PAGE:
Article

Learning from Women with a Body Mass Index (Bmi) ≥ 30 kg/m2 who have Breastfed and/or are Breastfeeding: a Qualitative Interview Study

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Citation

Lyons S, Currie S & Smith DM (2019) Learning from Women with a Body Mass Index (Bmi) ≥ 30 kg/m2 who have Breastfed and/or are Breastfeeding: a Qualitative Interview Study. Maternal and Child Health Journal, 23 (5), pp. 648-656. https://doi.org/10.1007/s10995-018-2679-7

Abstract
Objectives Women with a BMI ≥ 30 kg/m2 are less likely to initiate and maintain breastfeeding compared to women with a BMI ≤ 30 kg/m2. Reasons for this disparity are not understood. Therefore, this qualitative interview study aimed to learn from women with a BMI ≥ 30 kg/m2 who have breastfed. Methods Eighteen women participated in a semi-structured telephone interview. Participants were required to have had a BMI ≥ 30 kg/m2 at the start of their pregnancy, and have breastfed and/or be currently breastfeeding. An inductive thematic analysis was used to analyze data. Results Two themes were identified: 'personal control over breastfeeding behavior' and 'realistic expectations of the breastfeeding journey'. To achieve their breastfeeding goals, women described the importance of feeling in control of their behaviors, and having realistic expecta-tions, when facing social and practical barriers. They gained this control and formed realistic expectations by seeking support and information. In particular, gaining support from other breastfeeding women with a BMI ≥ 30 kg/m2, and information about alternative positioning, and compatible clothing and nutrition helped women to breastfeed. Conclusions for Practice Having adequate information and support in order to feel in control of breastfeeding behavior and form realistic expectations are vital contributors to breastfeeding behaviors in women with a BMI ≥ 30 kg/m2. Future work is necessary to develop suitable interventions and to investigate their feasibility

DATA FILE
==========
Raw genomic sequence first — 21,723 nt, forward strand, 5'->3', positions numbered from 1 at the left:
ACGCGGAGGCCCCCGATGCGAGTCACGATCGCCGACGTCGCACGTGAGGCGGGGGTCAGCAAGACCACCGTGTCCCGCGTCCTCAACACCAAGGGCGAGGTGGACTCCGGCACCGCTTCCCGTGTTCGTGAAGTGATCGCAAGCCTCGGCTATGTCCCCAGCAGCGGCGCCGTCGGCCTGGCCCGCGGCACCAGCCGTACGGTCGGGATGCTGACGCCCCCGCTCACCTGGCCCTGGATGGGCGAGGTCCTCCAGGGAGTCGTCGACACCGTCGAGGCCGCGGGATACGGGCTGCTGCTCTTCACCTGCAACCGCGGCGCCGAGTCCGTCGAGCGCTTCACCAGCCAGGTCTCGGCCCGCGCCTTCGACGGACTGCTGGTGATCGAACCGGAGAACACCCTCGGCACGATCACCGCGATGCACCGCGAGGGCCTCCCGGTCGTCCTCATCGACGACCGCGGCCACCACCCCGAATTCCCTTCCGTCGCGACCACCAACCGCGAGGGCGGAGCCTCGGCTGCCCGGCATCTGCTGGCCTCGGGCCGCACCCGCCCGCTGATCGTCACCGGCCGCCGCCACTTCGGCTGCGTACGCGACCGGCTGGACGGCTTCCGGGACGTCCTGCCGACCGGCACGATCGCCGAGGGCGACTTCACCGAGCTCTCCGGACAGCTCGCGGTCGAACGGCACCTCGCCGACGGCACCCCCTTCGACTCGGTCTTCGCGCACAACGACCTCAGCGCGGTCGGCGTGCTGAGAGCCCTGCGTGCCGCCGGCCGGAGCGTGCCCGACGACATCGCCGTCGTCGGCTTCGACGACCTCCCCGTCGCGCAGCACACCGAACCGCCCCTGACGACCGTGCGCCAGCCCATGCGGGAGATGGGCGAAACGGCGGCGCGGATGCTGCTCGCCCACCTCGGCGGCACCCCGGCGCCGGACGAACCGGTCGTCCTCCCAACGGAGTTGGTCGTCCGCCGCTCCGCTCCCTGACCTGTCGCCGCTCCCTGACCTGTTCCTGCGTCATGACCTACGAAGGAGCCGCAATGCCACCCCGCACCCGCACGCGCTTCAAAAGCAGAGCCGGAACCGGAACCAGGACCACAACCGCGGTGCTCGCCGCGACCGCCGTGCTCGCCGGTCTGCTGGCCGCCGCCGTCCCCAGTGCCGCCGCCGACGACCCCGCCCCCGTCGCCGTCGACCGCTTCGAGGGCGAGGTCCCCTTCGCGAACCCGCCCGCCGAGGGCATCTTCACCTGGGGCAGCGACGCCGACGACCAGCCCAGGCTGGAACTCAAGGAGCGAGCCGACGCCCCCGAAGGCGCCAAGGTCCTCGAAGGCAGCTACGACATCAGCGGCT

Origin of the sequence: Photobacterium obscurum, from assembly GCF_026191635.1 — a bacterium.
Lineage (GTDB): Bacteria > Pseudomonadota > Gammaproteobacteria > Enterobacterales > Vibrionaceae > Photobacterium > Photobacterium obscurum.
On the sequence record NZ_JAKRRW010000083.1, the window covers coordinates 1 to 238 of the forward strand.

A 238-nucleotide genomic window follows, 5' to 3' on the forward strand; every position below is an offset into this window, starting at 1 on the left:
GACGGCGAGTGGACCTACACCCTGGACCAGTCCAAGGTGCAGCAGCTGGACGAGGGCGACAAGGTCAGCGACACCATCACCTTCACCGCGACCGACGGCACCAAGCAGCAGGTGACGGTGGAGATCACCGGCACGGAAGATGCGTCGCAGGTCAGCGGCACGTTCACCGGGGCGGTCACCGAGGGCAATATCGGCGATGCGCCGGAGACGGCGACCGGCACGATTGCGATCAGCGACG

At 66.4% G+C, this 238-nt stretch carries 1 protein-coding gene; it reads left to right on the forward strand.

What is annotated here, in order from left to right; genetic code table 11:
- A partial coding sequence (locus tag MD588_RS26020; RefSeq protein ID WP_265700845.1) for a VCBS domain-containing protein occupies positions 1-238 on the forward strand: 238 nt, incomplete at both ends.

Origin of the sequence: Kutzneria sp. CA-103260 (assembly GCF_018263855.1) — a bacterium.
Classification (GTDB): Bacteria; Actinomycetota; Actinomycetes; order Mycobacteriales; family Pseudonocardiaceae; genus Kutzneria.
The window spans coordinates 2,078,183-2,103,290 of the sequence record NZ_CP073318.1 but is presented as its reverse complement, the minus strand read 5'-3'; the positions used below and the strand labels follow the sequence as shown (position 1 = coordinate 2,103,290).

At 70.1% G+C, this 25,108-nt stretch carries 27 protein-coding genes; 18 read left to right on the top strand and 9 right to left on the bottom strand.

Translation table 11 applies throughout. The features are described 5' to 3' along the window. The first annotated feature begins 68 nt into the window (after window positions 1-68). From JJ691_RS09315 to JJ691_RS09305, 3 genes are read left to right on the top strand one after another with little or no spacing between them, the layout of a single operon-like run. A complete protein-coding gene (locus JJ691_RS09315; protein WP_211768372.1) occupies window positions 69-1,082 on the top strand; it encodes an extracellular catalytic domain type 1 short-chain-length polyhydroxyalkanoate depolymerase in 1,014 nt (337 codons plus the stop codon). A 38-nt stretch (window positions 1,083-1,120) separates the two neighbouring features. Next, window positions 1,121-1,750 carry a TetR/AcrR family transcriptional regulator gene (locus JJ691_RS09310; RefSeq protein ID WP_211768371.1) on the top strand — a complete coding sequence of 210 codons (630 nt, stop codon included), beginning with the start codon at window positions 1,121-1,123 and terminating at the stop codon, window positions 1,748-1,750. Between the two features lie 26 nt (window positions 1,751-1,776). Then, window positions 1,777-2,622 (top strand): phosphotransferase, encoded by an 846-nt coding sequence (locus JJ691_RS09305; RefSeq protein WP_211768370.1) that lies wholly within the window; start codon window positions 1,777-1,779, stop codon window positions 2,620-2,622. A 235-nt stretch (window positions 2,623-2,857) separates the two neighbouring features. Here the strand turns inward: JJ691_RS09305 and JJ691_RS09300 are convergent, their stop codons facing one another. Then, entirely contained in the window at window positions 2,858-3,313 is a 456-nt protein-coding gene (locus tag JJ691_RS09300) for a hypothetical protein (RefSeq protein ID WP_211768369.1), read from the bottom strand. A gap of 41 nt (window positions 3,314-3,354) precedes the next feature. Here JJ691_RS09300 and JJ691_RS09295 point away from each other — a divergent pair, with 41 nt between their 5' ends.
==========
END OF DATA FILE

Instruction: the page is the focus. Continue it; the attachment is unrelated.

Keywords
Obstetrics and Gynaecology; Pediatrics, Perinatology, and Child Health; Public Health, Environmental and Occupational Health; Epidemiology

Journal
Maternal and Child Health Journal: Volume 23, Issue 5

StatusPublished
FundersEconomic and Social Research Council
Publication date15/05/2019
Publication date online04/01/2019
Date accepted by journal10/12/2018
URLhttp://hdl.handle.net/1893/28472
PublisherSpringer Nature
ISSN1092-7875
eISSN1573-6628

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People

Dr Sinead Currie
Dr Sinead Currie

Lecturer, Psychology

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